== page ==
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The module bleed ports are just two high points in the system. Bleed the circuit you replaced the line on from the reservoir to the caliper. Once the air is gone from that then pull what little may have been trapped in the ABS module. HF for front, HR for rear.

I don't care for speed bleeders but I do Love thier bleeding bag and tubing ($6.00). Install the tubing, elevate the bag and open the bleed nipple while you pump away. Air will not go down the elevated tubing and it is a one man job.
 

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I agree speed bleeders are not necessary but make the job a lot easier for a part time mechanic. If you use speed bleeders you might invest in a small hand operated vacumn pump. Also works better if you put a wrap of Teflon tape on the threads of the bleeder if you use a vacumn pump.

When you are done with calipers then do the bleeders on the top of the modulator.
 

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Discussion Starter #6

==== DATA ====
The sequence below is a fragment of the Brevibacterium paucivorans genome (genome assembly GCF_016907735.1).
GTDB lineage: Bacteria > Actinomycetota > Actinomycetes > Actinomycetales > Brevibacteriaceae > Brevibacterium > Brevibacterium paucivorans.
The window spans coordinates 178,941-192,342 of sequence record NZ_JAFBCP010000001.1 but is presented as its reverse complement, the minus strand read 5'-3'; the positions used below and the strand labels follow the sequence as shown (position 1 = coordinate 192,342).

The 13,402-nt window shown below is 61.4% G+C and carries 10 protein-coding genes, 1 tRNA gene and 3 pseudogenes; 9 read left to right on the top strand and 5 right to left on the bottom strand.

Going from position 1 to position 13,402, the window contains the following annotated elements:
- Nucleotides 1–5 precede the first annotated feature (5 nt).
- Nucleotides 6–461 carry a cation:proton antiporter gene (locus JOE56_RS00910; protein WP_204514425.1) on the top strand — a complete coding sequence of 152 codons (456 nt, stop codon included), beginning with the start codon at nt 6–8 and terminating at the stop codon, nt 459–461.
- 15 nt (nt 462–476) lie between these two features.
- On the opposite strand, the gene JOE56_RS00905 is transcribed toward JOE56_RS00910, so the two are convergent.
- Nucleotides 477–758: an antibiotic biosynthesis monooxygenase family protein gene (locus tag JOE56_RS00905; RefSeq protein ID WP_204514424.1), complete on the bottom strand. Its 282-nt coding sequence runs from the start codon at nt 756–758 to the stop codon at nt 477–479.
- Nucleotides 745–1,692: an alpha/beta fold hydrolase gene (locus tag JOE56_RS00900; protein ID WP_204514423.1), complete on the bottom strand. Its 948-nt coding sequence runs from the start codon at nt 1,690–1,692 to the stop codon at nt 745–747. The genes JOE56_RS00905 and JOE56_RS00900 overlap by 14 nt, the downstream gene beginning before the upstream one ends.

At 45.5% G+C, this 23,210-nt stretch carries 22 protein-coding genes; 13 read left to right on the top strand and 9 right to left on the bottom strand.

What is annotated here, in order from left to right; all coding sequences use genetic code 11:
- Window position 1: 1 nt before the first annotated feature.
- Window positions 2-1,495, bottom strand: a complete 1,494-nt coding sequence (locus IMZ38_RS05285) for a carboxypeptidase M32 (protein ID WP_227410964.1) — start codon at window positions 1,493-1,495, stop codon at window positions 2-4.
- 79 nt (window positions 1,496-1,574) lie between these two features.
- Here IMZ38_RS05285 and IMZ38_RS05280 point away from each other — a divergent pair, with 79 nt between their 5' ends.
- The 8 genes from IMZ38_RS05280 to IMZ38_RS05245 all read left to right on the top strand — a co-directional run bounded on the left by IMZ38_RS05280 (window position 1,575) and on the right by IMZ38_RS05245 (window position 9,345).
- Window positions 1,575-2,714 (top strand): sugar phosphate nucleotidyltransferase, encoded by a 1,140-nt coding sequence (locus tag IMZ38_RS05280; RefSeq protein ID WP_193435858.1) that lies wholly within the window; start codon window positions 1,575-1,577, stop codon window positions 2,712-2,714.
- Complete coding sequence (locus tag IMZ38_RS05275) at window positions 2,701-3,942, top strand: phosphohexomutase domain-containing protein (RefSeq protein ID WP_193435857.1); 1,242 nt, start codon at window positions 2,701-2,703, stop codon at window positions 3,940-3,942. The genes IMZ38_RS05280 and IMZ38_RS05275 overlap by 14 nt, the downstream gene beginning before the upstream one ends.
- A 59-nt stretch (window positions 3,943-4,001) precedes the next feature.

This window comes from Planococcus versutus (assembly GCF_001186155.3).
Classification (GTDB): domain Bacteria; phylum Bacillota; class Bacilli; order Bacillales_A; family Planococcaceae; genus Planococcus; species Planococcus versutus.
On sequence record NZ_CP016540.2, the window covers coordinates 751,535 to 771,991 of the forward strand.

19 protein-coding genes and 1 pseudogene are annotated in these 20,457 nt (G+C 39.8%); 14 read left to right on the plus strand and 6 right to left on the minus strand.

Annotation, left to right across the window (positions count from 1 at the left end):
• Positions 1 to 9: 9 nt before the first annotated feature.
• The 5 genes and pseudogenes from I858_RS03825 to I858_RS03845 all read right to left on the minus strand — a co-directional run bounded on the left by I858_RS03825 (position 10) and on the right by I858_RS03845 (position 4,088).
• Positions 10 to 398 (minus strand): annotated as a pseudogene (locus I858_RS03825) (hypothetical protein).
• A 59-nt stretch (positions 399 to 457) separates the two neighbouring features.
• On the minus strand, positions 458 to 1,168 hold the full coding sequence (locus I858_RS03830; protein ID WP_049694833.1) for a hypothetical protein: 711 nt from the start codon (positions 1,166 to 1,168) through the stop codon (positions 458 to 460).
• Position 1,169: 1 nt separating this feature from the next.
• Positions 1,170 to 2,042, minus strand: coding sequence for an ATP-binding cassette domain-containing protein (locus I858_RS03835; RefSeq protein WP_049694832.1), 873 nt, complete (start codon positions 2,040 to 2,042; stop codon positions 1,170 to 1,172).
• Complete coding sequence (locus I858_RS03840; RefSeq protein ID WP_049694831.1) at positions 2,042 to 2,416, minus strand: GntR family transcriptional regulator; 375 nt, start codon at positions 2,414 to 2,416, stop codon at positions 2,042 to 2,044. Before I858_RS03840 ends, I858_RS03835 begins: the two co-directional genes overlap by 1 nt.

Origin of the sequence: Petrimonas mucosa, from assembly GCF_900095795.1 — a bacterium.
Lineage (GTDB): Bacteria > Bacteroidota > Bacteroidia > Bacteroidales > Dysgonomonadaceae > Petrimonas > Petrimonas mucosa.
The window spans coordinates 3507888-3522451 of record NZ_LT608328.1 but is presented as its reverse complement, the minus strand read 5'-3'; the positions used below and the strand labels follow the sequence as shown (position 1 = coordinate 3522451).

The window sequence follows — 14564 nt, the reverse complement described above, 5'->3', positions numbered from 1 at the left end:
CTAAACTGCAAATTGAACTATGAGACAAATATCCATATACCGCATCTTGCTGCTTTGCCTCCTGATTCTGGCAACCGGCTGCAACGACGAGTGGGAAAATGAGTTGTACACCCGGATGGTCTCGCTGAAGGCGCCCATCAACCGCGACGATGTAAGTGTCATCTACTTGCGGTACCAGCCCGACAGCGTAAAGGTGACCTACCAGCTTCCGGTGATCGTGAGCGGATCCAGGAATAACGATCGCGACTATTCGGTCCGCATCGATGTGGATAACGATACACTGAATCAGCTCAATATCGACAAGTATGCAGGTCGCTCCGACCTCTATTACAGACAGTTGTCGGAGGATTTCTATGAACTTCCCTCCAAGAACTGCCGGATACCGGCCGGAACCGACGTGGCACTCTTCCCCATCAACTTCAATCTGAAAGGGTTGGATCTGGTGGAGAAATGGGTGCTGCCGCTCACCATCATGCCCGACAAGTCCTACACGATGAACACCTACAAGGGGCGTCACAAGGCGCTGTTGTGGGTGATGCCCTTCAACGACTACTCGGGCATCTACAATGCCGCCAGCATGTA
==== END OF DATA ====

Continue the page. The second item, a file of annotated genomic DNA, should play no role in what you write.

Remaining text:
Thanks for the info guys, I didn't think it seemed too insanely complicated but some of the posts I read made it sound that way, going to tackle it tomorrow - wish me luck! :wave
 

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2005 K1200LT
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copperstatetour said:
Thanks for the info guys, I didn't think it seemed too insanely complicated but some of the posts I read made it sound that way, going to tackle it tomorrow - wish me luck! :wave
The later model bikes have a some what more complicated procedure as they are linked and have four seperate circuits to work with. Sometimes simpler is better.